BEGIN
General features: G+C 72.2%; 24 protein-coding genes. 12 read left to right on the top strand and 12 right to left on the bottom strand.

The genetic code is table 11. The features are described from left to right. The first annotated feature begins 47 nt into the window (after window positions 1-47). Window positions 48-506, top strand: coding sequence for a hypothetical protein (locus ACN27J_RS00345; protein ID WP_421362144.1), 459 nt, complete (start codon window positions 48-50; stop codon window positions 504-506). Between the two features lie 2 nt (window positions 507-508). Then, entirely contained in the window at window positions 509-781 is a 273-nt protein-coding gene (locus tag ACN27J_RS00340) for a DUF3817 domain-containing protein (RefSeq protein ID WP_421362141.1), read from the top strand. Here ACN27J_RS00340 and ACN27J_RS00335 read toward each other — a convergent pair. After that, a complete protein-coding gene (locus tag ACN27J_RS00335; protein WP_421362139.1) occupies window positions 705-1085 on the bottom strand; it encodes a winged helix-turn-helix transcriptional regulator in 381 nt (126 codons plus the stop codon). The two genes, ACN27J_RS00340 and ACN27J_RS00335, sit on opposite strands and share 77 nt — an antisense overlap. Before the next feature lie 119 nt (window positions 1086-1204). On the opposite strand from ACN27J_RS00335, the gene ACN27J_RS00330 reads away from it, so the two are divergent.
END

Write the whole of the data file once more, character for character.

General features: G+C 72.2%; 24 protein-coding genes. 12 read left to right on the top strand and 12 right to left on the bottom strand.

The genetic code is table 11. The features are described from left to right. The first annotated feature begins 47 nt into the window (after window positions 1-47). Window positions 48-506, top strand: coding sequence for a hypothetical protein (locus ACN27J_RS00345; protein ID WP_421362144.1), 459 nt, complete (start codon window positions 48-50; stop codon window positions 504-506). Between the two features lie 2 nt (window positions 507-508). Then, entirely contained in the window at window positions 509-781 is a 273-nt protein-coding gene (locus tag ACN27J_RS00340) for a DUF3817 domain-containing protein (RefSeq protein ID WP_421362141.1), read from the top strand. Here ACN27J_RS00340 and ACN27J_RS00335 read toward each other — a convergent pair. After that, a complete protein-coding gene (locus tag ACN27J_RS00335; protein WP_421362139.1) occupies window positions 705-1085 on the bottom strand; it encodes a winged helix-turn-helix transcriptional regulator in 381 nt (126 codons plus the stop codon). The two genes, ACN27J_RS00340 and ACN27J_RS00335, sit on opposite strands and share 77 nt — an antisense overlap. Before the next feature lie 119 nt (window positions 1086-1204). On the opposite strand from ACN27J_RS00335, the gene ACN27J_RS00330 reads away from it, so the two are divergent.